- A detailed urban plan, which would establish construction regulations in the buffer zone in accordance with existing detailed protection regimes;
- A detailed development plan of the property and its landscape, including specifications for land use, house facilities, urban equipment, lighting, planting trees and advertising;
- A conservation master plan which would allow for regular planning of all conservation activities on the property;
- A management plan that would co-ordinate the impacts of all management instruments, including legal protection and all development plans, and result in a realistic and comprehensive action plan with resources and responsibilities established.
Following an analysis of the current situation, the mission recommended that the State Party should consider submitting an official request for possible modification of the boundaries of the inscribed property and its buffer zone in order to ensure a proper protection of the property and to conform to the boundaries actually in use for the property management. The State Party should develop and adopt a detailed protection regime for the buffer zone of the property, including specific regulations for constructions and land use, and strengthen the system of development control within it.
The mission did not receive any information on this issue. The land located in the vicinity of the property is designated in the Master Plan for the construction of a tourist complex "The School of Dionysus" but no detailed information on this project was provided. The project appears to represent a potential threat to the traditional panorama dominated by the monastery Ferrapontov and its construction should be suspended until a thorough assessment is carried out concerning its impact on the Outstanding Universal Value.
All potential tourist facilities and services should not negatively affect the Outstanding Universal Value of the property and should be developed in the buffer zone by using already existing buildings. Altogether, the State Party should develop a comprehensive tourism strategy and program of tourist visits.
Analysis and Conclusions of the World Heritage Centre, ICOMOS and ICCROM
The World Heritage Centre and the Advisory Bodies stress the importance of strengthening the overall co-ordination among all key property stakeholders, including religious authorities, museum operators and tourism developers and site manager. This can be supported by establishing a Special Board, including all stakeholders concerned, as previously requested by the World Heritage Committee, and by putting in place a series of new planning mechanisms (including urban and development plans, a conservation master plan and a management plan).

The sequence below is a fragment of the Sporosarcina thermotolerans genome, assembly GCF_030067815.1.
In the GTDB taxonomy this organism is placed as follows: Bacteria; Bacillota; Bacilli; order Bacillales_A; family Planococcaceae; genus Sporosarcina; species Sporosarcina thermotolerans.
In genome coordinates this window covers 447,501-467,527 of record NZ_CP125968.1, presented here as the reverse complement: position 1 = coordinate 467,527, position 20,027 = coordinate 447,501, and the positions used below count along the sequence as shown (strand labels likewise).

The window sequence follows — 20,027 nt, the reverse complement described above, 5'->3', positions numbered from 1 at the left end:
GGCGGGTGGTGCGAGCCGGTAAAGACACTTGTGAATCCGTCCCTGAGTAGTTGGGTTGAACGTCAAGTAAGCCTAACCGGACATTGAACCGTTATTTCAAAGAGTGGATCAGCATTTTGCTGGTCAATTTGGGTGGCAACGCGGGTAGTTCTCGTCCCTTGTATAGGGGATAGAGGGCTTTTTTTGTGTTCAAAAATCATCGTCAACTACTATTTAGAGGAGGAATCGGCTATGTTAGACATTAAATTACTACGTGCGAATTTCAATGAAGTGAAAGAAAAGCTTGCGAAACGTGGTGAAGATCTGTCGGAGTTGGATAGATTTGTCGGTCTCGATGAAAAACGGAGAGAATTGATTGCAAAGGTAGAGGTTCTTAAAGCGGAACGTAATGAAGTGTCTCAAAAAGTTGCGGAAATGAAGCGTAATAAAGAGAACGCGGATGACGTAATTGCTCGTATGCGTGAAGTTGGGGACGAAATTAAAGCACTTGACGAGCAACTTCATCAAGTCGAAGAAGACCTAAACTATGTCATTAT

The World Heritage Centre and the Advisory Bodies also stress the need to ensure permanent monitoring of the property in order to halt and prevent any structural degradation of property components.
They note that the boundaries of the property and buffer zone do not correspond to the operational boundaries used by the property’s managers, and suggest that the State Party address this contradiction urgently. They also consider that protection mechanisms need to be introduced for the buffer zone to allow for the protection of the Outstanding Universal Value.
The World Heritage Centre and the Advisory Bodies are also concerned about potential negative impact of planned tourism development facilities, such as ‘The School of Dionysus’ project, and also those in place, and suggest that all tourism development be evaluated to ensure that they will not negatively impact on the property’s Outstanding Universal Value and that inappropriate structures are removed.
Decision Adopted: 35 COM 7B.106
The World Heritage Committee,
1. Having examined Document WHC-11/35.COM/7B,
2. Recalling Decision 34 COM 7B.97, adopted at its 34th session (Brasilia, 2010),
3. Requests the State Party to implement all the recommendations of the 2010 joint World Heritage Centre/ICOMOS reactive monitoring mission, including:
a) Establish a series of integrated planning such as urban and development plans, a conservation master plan and a management plan, including tourism strategy,
b) Ensure a permanent monitoring of the property with a view of halting and preventing any structural degradation of its components,
c) Establish a protection regime for the buffer zone of the property and strengthen the system of development control within it,
d) Ensure that all tourism development plans be subservient to the overall master plan, and that control mechanisms be established for the buffer zone and be developed in ways which will not negatively impact on the Outstanding Universal Value of the property,
e) Remove or demolish all illegal and inappropriate structures within the property and its buffer zone;
4. Reiterates its request to the State Party to establish a special board, including all stakeholders concerned, as well as representatives of the Patriarchate of Moscow and All-Russia, in order to develop appropriate legal measures and rules for specific conservation, restoration and use, as well as a joint management system for the religious World Heritage properties in the Russian Federation;
5. Also reiterates its request to the State Party to inform the World Heritage Centre of any construction, reconstruction, restoration projects and activities which may threaten the Outstanding Universal Value of a property inscribed on the World Heritage List in conformity with Paragraph 172 of the Operational Guidelines;
6. Also requests the State Party to halt work on the "The School of Dionysus" tourism complex until a cultural heritage impact assessment on the Outstanding Universal Value is carried out, in line with the ICOMOS Guidance on Heritage Impact Assessments for Cultural World Heritage properties, and submitted to the World Heritage Centre for review by the Advisory Bodies;
7. Further requests the State Party to submit to the World Heritage Centre, by 1 February 2013, a progress report on the state of conservation of the property, including the management structure, legal and institutional mechanisms and information or studies related to ongoing developments at the property, as well as the revised draft management plan of the property and a progress report on the implementation of the abovementioned requests and mission's recommendations, for examination by the World Heritage Committee at its 37th session in 2013.